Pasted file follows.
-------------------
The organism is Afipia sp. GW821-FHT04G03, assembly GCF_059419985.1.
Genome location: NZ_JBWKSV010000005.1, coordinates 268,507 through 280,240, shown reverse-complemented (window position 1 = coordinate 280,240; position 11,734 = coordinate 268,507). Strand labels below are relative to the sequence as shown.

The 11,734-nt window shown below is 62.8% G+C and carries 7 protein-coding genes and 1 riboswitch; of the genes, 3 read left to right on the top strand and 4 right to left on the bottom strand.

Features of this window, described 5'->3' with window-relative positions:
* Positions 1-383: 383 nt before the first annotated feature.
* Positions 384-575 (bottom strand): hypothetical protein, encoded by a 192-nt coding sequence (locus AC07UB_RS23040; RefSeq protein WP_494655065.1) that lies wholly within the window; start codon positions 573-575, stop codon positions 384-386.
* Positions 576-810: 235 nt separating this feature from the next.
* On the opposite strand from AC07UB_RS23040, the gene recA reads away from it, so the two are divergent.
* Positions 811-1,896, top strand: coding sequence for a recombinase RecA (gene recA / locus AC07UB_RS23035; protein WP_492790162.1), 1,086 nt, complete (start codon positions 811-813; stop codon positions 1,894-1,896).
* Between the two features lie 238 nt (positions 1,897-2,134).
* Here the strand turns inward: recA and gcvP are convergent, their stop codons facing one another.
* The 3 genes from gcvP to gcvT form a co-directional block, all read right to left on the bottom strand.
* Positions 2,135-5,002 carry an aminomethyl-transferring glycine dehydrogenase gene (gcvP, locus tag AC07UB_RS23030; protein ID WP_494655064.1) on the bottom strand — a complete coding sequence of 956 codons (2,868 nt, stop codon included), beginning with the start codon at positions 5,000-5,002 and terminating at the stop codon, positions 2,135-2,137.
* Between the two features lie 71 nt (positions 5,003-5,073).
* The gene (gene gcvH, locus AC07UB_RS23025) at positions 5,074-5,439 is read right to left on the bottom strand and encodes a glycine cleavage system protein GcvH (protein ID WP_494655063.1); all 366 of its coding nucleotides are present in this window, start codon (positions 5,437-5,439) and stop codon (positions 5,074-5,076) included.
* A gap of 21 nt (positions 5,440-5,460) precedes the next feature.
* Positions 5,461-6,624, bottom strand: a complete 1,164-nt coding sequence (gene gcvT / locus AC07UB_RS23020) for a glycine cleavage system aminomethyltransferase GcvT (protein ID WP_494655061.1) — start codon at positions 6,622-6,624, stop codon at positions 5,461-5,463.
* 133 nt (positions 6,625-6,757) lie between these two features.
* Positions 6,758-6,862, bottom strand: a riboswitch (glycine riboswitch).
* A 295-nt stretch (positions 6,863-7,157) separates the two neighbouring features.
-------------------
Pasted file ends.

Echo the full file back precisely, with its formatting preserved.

The organism is Afipia sp. GW821-FHT04G03, assembly GCF_059419985.1.
Genome location: NZ_JBWKSV010000005.1, coordinates 268,507 through 280,240, shown reverse-complemented (window position 1 = coordinate 280,240; position 11,734 = coordinate 268,507). Strand labels below are relative to the sequence as shown.

The 11,734-nt window shown below is 62.8% G+C and carries 7 protein-coding genes and 1 riboswitch; of the genes, 3 read left to right on the top strand and 4 right to left on the bottom strand.

Features of this window, described 5'->3' with window-relative positions:
* Positions 1-383: 383 nt before the first annotated feature.
* Positions 384-575 (bottom strand): hypothetical protein, encoded by a 192-nt coding sequence (locus AC07UB_RS23040; RefSeq protein WP_494655065.1) that lies wholly within the window; start codon positions 573-575, stop codon positions 384-386.
* Positions 576-810: 235 nt separating this feature from the next.
* On the opposite strand from AC07UB_RS23040, the gene recA reads away from it, so the two are divergent.
* Positions 811-1,896, top strand: coding sequence for a recombinase RecA (gene recA / locus AC07UB_RS23035; protein WP_492790162.1), 1,086 nt, complete (start codon positions 811-813; stop codon positions 1,894-1,896).
* Between the two features lie 238 nt (positions 1,897-2,134).
* Here the strand turns inward: recA and gcvP are convergent, their stop codons facing one another.
* The 3 genes from gcvP to gcvT form a co-directional block, all read right to left on the bottom strand.
* Positions 2,135-5,002 carry an aminomethyl-transferring glycine dehydrogenase gene (gcvP, locus tag AC07UB_RS23030; protein ID WP_494655064.1) on the bottom strand — a complete coding sequence of 956 codons (2,868 nt, stop codon included), beginning with the start codon at positions 5,000-5,002 and terminating at the stop codon, positions 2,135-2,137.
* Between the two features lie 71 nt (positions 5,003-5,073).
* The gene (gene gcvH, locus AC07UB_RS23025) at positions 5,074-5,439 is read right to left on the bottom strand and encodes a glycine cleavage system protein GcvH (protein ID WP_494655063.1); all 366 of its coding nucleotides are present in this window, start codon (positions 5,437-5,439) and stop codon (positions 5,074-5,076) included.
* A gap of 21 nt (positions 5,440-5,460) precedes the next feature.
* Positions 5,461-6,624, bottom strand: a complete 1,164-nt coding sequence (gene gcvT / locus AC07UB_RS23020) for a glycine cleavage system aminomethyltransferase GcvT (protein ID WP_494655061.1) — start codon at positions 6,622-6,624, stop codon at positions 5,461-5,463.
* 133 nt (positions 6,625-6,757) lie between these two features.
* Positions 6,758-6,862, bottom strand: a riboswitch (glycine riboswitch).
* A 295-nt stretch (positions 6,863-7,157) separates the two neighbouring features.